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Ukraine Ramps Up Pressure Over 'Kidnapped' Female Pilot in Russia

Activists hold placards and banners demanding the release of Ukrainian woman pilot, Nadezhna Savchenko, during a protest in Kiev, Ukraine.

Ukrainian pilot Nadezhda Savchenko, whose arrest in Russia after her capture by separatists in Ukraine was seen as a sign of direct ties between Moscow and the pro-Russian rebels, says that she was smuggled across the border with a sack over her head and with her hands cuffed.

Savchenko, 33, who has been charged with abetting the killing of two Russian journalists in Ukraine, has been allowed to meet with Ukrainian Consul Hennadiy Breskalenko, the office of Ukraine's president said in a statement Wednesday. She has been in custody since mid-June.

Following the meeting, the Ukrainian Foreign Ministry issued a statement demanding that Russia release Savchenko "without any conditions" and accusing Moscow of having "grossly violated the universal norms of international law in the sphere of human rights."

Savchenko told the Ukrainian consul that she was "illegally carried across the border with a sack over her head and in handcuffs," the president's office said, adding that her alleged abductors "changed cars several times" while en route.

Russia has claimed that Savchenko crossed the border on her own accord, posing as a refugee.

Russian investigators accuse Savchenko of providing "crucial information" that led to the deaths of journalists Igor Kornelyuk and Anton Voloshin of Russia's state-run broadcaster VGTRK during a shelling attack in Luhansk on June 17.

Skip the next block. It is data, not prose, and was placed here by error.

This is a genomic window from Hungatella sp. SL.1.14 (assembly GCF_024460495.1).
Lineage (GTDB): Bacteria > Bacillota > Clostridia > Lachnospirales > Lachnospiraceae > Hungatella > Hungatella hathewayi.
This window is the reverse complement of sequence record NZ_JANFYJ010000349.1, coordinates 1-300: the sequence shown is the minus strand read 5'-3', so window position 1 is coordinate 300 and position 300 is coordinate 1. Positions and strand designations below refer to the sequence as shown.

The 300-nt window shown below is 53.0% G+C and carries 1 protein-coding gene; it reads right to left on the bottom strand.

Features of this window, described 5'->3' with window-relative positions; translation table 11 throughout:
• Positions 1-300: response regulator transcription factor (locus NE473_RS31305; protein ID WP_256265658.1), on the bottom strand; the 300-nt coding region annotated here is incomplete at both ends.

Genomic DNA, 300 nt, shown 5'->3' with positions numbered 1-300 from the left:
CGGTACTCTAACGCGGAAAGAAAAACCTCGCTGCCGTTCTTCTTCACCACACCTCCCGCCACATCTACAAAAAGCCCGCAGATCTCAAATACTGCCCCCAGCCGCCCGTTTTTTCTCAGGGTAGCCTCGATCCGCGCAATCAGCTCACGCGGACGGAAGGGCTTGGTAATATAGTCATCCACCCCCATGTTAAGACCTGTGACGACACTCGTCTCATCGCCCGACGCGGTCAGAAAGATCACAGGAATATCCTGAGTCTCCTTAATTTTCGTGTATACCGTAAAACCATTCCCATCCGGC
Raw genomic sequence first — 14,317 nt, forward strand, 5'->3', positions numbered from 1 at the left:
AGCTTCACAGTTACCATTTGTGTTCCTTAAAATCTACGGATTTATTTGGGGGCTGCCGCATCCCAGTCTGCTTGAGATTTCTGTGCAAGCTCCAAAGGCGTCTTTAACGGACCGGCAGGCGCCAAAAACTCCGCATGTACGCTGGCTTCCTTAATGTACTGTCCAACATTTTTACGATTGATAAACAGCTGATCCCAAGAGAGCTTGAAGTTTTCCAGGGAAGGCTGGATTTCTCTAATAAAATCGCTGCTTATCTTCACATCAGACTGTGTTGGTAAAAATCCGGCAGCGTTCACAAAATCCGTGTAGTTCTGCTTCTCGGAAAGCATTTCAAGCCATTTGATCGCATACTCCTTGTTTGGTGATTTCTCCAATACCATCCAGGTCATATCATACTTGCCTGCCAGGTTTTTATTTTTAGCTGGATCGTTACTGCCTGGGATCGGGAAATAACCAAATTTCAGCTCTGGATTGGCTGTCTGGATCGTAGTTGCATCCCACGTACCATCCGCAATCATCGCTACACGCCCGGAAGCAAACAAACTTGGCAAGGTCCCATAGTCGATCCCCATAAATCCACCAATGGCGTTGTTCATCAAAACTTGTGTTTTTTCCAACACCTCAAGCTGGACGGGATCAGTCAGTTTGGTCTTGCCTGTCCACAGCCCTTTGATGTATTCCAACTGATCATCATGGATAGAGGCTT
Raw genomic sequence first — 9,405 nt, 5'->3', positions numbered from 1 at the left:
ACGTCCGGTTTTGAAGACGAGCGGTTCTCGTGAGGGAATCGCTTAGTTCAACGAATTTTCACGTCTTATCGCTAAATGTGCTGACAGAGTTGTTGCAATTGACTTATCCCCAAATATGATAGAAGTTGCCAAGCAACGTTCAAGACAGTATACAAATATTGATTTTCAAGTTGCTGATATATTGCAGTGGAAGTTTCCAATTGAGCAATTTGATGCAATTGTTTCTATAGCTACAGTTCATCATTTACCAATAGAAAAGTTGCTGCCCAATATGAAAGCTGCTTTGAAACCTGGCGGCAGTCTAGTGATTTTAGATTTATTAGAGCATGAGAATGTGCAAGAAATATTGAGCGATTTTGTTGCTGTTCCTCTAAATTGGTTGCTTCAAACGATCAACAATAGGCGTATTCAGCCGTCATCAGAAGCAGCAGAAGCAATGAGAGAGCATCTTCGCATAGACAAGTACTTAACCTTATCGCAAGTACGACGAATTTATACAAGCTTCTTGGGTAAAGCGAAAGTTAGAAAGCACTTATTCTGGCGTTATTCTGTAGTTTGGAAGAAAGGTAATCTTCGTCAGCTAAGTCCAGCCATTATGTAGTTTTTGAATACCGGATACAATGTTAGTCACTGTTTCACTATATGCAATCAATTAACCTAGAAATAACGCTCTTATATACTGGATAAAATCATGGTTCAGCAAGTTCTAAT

The Ukrainian Foreign Ministry statement said that Savchenko is in good health and told the consul that she has not been physically abused while in custody.

A video released prior to Savchenko's interrogation showed the pilot — an Iraq veteran and one of a handful of Ukraine's new generation of female soldiers — coolly brushing aside questions about government troops and positions, while she remained handcuffed to a metal pipe.

The Ukrainian Foreign Ministry said that international pressure had "finally" persuaded Russia to grant permission for the consul to visit Savchenko.

The Wednesday visit took place while European leaders were meeting in Brussels to discuss a new round of sanctions against Russia over its meddling in Ukraine.

The European Union said it would publish details of its sanctions later this month, adding that the measures block European banks from financing Russian projects, the BBC reported.

The U.S. also expanded its previous sanctions Wednesday, targeting state-controlled oil giant Rosneft, defense firms and major banks such as Gazprombank.

The U.S. Embassy in Moscow has called for the release of Savchenko, with spokesman Joseph Kruzich condemning her "kidnapping by separatists, her illegal transfer to Russian authorities and her prolonged detention," Russian newspaper Kommersant reported.

Ukraine has also accused Russia of "illegal trafficking" by taking the pilot across the border, and Ukrainian President Petro Poroshenko has described the case as a "kidnapping."

See also:

European Court to Consider Complaint of Ukrainian Pilot

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